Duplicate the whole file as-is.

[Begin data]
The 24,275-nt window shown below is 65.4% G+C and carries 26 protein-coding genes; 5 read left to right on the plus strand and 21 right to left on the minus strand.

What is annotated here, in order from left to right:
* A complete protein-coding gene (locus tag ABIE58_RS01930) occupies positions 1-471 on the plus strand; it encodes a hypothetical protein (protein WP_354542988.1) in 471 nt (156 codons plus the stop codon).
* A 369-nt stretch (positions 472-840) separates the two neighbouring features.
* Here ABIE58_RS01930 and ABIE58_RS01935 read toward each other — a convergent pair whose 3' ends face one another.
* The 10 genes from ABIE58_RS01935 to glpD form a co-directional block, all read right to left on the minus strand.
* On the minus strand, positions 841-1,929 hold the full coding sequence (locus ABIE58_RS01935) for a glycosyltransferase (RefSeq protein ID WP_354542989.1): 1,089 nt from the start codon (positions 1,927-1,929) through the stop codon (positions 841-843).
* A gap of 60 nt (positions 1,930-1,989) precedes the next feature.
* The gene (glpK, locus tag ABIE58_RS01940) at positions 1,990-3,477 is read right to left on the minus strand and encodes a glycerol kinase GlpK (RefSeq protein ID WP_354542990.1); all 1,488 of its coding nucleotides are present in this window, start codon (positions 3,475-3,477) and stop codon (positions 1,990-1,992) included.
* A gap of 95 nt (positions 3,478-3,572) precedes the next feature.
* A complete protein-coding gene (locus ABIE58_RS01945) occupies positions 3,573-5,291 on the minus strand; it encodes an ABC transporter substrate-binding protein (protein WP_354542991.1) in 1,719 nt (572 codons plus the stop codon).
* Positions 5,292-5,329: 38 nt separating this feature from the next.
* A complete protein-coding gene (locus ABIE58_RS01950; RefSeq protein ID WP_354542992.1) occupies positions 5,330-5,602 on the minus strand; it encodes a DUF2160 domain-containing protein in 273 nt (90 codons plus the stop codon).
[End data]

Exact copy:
The 24,275-nt window shown below is 65.4% G+C and carries 26 protein-coding genes; 5 read left to right on the plus strand and 21 right to left on the minus strand.

What is annotated here, in order from left to right:
* A complete protein-coding gene (locus tag ABIE58_RS01930) occupies positions 1-471 on the plus strand; it encodes a hypothetical protein (protein WP_354542988.1) in 471 nt (156 codons plus the stop codon).
* A 369-nt stretch (positions 472-840) separates the two neighbouring features.
* Here ABIE58_RS01930 and ABIE58_RS01935 read toward each other — a convergent pair whose 3' ends face one another.
* The 10 genes from ABIE58_RS01935 to glpD form a co-directional block, all read right to left on the minus strand.
* On the minus strand, positions 841-1,929 hold the full coding sequence (locus ABIE58_RS01935) for a glycosyltransferase (RefSeq protein ID WP_354542989.1): 1,089 nt from the start codon (positions 1,927-1,929) through the stop codon (positions 841-843).
* A gap of 60 nt (positions 1,930-1,989) precedes the next feature.
* The gene (glpK, locus tag ABIE58_RS01940) at positions 1,990-3,477 is read right to left on the minus strand and encodes a glycerol kinase GlpK (RefSeq protein ID WP_354542990.1); all 1,488 of its coding nucleotides are present in this window, start codon (positions 3,475-3,477) and stop codon (positions 1,990-1,992) included.
* A gap of 95 nt (positions 3,478-3,572) precedes the next feature.
* A complete protein-coding gene (locus ABIE58_RS01945) occupies positions 3,573-5,291 on the minus strand; it encodes an ABC transporter substrate-binding protein (protein WP_354542991.1) in 1,719 nt (572 codons plus the stop codon).
* Positions 5,292-5,329: 38 nt separating this feature from the next.
* A complete protein-coding gene (locus ABIE58_RS01950; RefSeq protein ID WP_354542992.1) occupies positions 5,330-5,602 on the minus strand; it encodes a DUF2160 domain-containing protein in 273 nt (90 codons plus the stop codon).